However, the establishment of the I & E FX Window and the claim in Q1 2022 by the CBN about the stability of the naira at the I & E Window at its 32nd Seminar tagged: “Exchange Rate Management and Economic Diversification in Nigeria: The ‘PAVE’ Option,” are yet to yield the desired results as Assemblers still battle to source for foreign exchange amidst the depreciating value of the naira, causing instability in prices.

Non-availability of vehicle finance scheme despite the collection of over N180 billion levies on Fully Built vehicles by the Nigeria Customs Service on behalf of the NADDC/ FG

It is one thing to produce a vehicle and it is another to create an enabling environment to sell it. Local Auto Assemblers are in dire need of schemes that would make Nigerians patronize them. The rate of inflation in Nigeria is very high, thus, the ability of an average Nigerian to purchase a new vehicle is considerably low. This underscores the need for Vehicle Finance Scheme that would enable Nigerians own new vehicles, thereby discouraging the use of imported used ones. But unfortunately, despite the collection of over N180 billion as levies by the Nigeria Customs Service, the auto Industry is still yet to witness any proper vehicle finance scheme.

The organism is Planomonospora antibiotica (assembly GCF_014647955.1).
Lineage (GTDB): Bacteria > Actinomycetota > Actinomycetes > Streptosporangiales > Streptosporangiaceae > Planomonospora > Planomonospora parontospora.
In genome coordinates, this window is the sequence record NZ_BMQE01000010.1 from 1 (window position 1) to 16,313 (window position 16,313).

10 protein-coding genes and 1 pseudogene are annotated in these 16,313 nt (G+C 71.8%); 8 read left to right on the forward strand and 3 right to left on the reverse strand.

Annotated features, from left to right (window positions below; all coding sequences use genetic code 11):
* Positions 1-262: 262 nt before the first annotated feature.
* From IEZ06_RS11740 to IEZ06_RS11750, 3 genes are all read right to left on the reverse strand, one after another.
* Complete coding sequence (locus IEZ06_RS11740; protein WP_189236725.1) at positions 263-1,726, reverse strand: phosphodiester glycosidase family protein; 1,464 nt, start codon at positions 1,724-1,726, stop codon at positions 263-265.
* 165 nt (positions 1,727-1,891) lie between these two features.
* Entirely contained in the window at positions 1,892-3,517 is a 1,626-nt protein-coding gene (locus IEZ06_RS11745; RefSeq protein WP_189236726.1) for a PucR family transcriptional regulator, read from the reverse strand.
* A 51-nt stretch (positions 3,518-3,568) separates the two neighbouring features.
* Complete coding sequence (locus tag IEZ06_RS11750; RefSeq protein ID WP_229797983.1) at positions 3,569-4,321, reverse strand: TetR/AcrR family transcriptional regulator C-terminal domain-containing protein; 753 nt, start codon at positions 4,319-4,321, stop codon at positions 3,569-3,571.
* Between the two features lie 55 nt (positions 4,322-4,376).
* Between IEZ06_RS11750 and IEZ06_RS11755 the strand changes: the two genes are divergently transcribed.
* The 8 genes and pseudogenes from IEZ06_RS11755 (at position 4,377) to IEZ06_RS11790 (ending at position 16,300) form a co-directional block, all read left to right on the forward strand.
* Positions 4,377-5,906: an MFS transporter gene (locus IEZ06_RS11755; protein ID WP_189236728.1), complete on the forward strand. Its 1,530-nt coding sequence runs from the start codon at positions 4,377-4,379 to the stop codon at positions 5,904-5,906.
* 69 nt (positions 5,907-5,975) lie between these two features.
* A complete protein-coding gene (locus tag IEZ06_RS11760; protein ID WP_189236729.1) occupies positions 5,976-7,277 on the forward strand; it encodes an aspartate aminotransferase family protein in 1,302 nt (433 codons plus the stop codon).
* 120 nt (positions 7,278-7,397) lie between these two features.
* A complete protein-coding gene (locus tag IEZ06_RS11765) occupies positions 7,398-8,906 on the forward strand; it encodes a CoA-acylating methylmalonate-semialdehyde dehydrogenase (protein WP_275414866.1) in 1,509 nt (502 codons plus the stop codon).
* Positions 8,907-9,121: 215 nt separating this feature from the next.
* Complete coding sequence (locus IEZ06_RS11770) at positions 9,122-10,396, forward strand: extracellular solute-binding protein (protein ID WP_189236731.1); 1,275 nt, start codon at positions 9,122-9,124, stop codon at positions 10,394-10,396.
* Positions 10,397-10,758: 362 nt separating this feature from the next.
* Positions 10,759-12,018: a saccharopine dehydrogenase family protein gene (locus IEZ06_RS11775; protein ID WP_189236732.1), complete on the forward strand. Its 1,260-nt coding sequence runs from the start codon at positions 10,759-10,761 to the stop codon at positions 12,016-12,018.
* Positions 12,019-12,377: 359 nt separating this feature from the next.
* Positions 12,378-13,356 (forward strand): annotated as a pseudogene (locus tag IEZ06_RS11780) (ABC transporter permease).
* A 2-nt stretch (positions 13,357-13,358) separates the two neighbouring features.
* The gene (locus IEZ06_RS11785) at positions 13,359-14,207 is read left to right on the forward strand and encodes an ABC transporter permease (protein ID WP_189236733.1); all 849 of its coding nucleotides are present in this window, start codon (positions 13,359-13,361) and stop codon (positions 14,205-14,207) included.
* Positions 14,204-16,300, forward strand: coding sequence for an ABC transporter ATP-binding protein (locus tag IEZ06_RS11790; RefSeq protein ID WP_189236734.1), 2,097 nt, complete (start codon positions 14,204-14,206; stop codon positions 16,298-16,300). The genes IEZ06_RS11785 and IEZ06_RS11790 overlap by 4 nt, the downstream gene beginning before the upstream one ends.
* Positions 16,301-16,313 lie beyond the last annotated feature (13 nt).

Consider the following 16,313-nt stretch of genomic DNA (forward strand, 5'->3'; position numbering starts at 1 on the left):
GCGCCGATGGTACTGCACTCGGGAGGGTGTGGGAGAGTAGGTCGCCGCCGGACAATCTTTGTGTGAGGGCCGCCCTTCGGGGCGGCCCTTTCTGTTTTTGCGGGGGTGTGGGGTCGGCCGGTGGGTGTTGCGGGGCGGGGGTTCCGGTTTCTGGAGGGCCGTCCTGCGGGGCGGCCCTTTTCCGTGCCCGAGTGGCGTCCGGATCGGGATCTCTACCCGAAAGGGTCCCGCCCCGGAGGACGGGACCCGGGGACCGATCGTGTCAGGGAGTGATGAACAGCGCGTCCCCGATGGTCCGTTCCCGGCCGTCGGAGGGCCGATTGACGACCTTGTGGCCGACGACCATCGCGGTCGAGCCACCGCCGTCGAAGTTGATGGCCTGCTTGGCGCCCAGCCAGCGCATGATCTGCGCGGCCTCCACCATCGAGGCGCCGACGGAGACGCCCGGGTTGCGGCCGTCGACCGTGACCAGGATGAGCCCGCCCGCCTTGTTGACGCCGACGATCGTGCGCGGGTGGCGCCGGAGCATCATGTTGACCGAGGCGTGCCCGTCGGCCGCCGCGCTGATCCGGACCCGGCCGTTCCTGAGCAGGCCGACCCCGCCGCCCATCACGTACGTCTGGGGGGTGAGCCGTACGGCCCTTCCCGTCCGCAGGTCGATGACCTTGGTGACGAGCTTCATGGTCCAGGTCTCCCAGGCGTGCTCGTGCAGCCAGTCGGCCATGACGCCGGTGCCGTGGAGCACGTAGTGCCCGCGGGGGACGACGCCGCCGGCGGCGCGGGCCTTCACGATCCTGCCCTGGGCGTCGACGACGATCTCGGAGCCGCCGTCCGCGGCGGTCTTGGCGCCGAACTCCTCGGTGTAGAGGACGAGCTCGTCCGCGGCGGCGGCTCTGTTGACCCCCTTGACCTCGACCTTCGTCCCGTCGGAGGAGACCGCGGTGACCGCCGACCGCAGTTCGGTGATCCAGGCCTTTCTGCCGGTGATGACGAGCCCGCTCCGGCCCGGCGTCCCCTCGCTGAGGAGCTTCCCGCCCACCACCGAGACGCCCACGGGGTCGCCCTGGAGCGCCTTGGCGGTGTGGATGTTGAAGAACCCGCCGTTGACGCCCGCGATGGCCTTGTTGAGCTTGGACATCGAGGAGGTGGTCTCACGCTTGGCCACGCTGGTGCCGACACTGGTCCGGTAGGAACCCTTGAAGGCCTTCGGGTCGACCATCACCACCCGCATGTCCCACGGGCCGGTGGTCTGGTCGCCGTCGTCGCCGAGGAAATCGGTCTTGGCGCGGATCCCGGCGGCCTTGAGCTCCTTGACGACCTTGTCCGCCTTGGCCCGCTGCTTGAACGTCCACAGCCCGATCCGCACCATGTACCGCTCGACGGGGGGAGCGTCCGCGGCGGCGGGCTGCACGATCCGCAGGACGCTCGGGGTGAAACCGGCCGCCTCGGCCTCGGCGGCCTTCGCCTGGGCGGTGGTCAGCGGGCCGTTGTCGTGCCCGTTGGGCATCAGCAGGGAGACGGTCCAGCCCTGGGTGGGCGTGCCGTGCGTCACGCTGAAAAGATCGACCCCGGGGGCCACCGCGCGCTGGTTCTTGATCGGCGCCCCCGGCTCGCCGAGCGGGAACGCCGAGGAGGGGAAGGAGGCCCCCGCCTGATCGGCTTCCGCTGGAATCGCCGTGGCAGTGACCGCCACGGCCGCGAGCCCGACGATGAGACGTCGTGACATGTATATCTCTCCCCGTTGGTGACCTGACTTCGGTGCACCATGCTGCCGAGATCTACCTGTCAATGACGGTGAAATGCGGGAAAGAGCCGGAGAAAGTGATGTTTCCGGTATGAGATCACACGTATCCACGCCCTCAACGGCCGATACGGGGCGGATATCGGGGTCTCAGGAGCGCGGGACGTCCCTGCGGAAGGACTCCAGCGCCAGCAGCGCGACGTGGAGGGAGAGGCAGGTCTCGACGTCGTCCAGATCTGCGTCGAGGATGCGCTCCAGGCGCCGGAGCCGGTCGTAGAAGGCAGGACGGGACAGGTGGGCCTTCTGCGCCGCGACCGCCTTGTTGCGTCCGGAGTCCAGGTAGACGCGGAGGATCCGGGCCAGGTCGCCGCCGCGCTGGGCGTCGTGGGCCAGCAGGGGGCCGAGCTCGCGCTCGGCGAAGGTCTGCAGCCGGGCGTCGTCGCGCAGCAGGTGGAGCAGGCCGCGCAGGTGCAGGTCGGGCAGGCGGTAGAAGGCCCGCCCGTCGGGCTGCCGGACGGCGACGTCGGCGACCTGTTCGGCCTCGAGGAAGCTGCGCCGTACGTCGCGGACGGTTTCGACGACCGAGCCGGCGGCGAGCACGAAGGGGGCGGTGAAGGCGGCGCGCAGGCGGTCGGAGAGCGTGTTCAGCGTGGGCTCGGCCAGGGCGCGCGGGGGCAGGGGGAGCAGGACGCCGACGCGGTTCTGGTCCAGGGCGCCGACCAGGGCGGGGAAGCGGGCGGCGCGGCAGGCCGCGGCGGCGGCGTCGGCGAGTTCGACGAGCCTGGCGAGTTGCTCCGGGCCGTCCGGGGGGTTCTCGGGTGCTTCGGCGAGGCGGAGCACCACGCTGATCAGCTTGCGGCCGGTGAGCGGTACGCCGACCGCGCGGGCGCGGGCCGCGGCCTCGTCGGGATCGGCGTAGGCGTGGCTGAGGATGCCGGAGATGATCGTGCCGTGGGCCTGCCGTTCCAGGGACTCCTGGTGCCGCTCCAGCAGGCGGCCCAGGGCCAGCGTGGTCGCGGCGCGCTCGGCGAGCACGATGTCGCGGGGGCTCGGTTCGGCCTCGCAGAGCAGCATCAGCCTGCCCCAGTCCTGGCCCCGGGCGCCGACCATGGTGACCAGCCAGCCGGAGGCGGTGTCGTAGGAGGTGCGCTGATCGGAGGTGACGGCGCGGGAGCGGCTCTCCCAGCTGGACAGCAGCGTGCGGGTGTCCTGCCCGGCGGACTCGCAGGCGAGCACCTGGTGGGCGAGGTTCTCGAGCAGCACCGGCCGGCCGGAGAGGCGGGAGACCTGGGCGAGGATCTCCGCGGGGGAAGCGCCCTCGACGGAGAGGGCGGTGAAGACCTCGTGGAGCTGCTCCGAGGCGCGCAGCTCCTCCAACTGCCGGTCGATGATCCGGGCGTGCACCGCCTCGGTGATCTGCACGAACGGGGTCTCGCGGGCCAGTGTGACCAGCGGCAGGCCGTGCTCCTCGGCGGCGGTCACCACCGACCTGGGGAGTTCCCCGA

In May this year, The National Automotive Design and Development Council (NADDC) through its DG, Jelani Aliyu announced a N200 billion vehicle financing scheme to enable Nigerians own brand new vehicles at ease. He said that the council was discussing with the Central Bank of Nigeria, Jaiz, Wema and Zenith Banks to provide a single-digit auto financing which will allow Nigerians take a brand new vehicle home and pay over 4, 5 or 6 years. This will be a welcome development if only it can come to fruition as it would make Nigerians patronize made-in-Nigeria vehicles. The worry is that several of such promises by the government have been announced without a latter follow up and implementation.

Frequent upgrade of imported vehicles (SKD/ CKD) values by the Nigeria Customs Service:

The Nigeria Customs Service (NCS) outrightly believes in the upgrade (increase) of the value of imported Semi-Knocked Down or Completely Knocked Down vehicles year by year, considering just model change. This process is faulty as the manufacturer may not have upgraded the vehicle models or might have only done a minor upgrade that actually does not affect all parts of a vehicle. Most manufacturers carry out full model change between 4-5. This trend should be discontinued as it discourages Auto Assemblers and mars the objectives of the Auto Policy.